Historically, in the discipline of architecture, theming has always been with us, often tied to spaces of entertainment and social interaction. In the UK there were a number of themed environments, such as the early eighteenth century Vauxhall Gardens, and the Regency’s Brighton Pavilion, an exotic Indian-themed social venue. At the birth of modern retail theming there was the ‘Egyptian Staircase’ at Harrods. Indeed, even Harrods itself has now become a globally-recognised thematic brand. The grand, covered shopping arcades of Leeds city centre are another Victorian themed retail experience.

A homage to themed environments would not be complete without an acknowledgement of the mega-projects which bear the very name of the experience as a proud prefix: THEME PARKS, and greatest among them, Disneyland. The intent of a Disney theme park is simple and straightforward - to give the user the most memorable, happiest day of their life. To impress upon every child, big and small, an indelible, positive impression that they will associate with all components of that brand for the rest of their life.

Are there disadvantages to theming?

When theming a shopping centre the key is to capture your target audience's needs with a considered designs that can stand the test of time. Of course, themed centres are bound to alienate some shoppers who will turn their noses up at thematic retail experiences (often trained architects). They will sway towards a more simple/white palette environment within which to shop, yet even these type of malls, such as Westfield in the UK, have a more subtle thematic element that lies within (e.g. ‘The Shopping Village’, where high-end labels are surrounded by champagne bars to give a distinct feeling of a luxurious space).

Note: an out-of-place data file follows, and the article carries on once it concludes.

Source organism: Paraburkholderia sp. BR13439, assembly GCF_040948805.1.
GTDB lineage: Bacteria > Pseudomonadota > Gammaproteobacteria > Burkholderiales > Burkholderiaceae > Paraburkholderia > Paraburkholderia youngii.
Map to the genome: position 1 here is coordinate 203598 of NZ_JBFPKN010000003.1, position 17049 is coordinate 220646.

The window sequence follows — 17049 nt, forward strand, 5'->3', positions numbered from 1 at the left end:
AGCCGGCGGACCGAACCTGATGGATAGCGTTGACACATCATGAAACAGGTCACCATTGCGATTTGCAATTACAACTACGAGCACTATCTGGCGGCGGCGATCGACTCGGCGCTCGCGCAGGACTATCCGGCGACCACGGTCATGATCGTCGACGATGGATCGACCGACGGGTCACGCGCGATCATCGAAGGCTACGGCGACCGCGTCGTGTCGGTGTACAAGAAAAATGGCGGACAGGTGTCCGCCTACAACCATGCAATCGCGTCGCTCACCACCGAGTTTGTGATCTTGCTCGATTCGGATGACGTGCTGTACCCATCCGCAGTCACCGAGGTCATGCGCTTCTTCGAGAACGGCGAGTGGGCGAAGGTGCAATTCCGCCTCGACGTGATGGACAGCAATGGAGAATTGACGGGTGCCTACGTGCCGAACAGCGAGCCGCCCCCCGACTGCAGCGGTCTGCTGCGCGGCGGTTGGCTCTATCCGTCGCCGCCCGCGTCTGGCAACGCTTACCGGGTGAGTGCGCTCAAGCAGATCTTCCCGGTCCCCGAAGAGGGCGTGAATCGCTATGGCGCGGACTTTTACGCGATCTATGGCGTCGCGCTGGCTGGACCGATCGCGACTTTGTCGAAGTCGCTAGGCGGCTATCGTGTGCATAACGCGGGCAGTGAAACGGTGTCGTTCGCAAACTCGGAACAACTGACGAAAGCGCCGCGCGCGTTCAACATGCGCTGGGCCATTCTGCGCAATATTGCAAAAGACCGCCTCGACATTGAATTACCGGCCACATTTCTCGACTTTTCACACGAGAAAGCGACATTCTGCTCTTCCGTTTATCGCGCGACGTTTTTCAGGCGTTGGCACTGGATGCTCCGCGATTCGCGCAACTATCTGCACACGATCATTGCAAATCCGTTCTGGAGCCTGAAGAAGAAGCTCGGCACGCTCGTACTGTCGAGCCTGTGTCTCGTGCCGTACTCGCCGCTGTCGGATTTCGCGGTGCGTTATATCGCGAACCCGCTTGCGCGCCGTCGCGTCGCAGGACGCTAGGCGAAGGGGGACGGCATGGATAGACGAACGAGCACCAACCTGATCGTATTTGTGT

What to consider when defining your theme

When theming, there are several questions which need addressing, such as what theme will attract the target audience? Will it appeal to eventual tenants? Will it be cost-effective?

We must also consider the shelf-life, because we should not design a theme that will become out of date within a few years. There also needs to be a fun factor, and amusement that adds value to a place as well as in some cases the seasonal adaptability of the theme. Certain themed environments may be more costly, and therefore it is crucial to get the theme right. They require a challenging and well-considered design from the architect involving all stakeholder input into the project - the developer, the leasing team, the designer, the operator, brand consultants, engineers, the local authority, the tenants and known and identifiable user groups.

Have a checklist: Look at your whole offer; think of your brand; think of your customer base; think of your tenant mix; think of your management capabilities; DEFINE YOUR U.S.P.

So to theme or not to theme?